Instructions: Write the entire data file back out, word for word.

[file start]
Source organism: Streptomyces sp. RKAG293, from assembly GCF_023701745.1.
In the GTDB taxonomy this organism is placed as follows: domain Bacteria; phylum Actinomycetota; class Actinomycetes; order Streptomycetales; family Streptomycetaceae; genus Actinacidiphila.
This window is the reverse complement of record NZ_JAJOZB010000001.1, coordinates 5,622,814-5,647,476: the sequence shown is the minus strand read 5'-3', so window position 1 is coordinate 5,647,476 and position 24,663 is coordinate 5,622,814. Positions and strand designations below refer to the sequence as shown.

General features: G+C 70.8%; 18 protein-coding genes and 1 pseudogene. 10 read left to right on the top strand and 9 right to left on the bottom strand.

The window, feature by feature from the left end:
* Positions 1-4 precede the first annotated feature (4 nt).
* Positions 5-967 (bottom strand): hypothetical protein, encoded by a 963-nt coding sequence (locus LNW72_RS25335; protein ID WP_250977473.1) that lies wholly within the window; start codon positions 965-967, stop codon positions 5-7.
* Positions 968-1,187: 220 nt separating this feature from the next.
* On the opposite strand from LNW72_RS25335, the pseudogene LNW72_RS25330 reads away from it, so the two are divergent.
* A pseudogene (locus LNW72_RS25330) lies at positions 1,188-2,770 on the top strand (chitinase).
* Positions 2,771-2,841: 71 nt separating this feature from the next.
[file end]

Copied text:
Source organism: Streptomyces sp. RKAG293, from assembly GCF_023701745.1.
In the GTDB taxonomy this organism is placed as follows: domain Bacteria; phylum Actinomycetota; class Actinomycetes; order Streptomycetales; family Streptomycetaceae; genus Actinacidiphila.
This window is the reverse complement of record NZ_JAJOZB010000001.1, coordinates 5,622,814-5,647,476: the sequence shown is the minus strand read 5'-3', so window position 1 is coordinate 5,647,476 and position 24,663 is coordinate 5,622,814. Positions and strand designations below refer to the sequence as shown.

General features: G+C 70.8%; 18 protein-coding genes and 1 pseudogene. 10 read left to right on the top strand and 9 right to left on the bottom strand.

The window, feature by feature from the left end:
* Positions 1-4 precede the first annotated feature (4 nt).
* Positions 5-967 (bottom strand): hypothetical protein, encoded by a 963-nt coding sequence (locus LNW72_RS25335; protein ID WP_250977473.1) that lies wholly within the window; start codon positions 965-967, stop codon positions 5-7.
* Positions 968-1,187: 220 nt separating this feature from the next.
* On the opposite strand from LNW72_RS25335, the pseudogene LNW72_RS25330 reads away from it, so the two are divergent.
* A pseudogene (locus LNW72_RS25330) lies at positions 1,188-2,770 on the top strand (chitinase).
* Positions 2,771-2,841: 71 nt separating this feature from the next.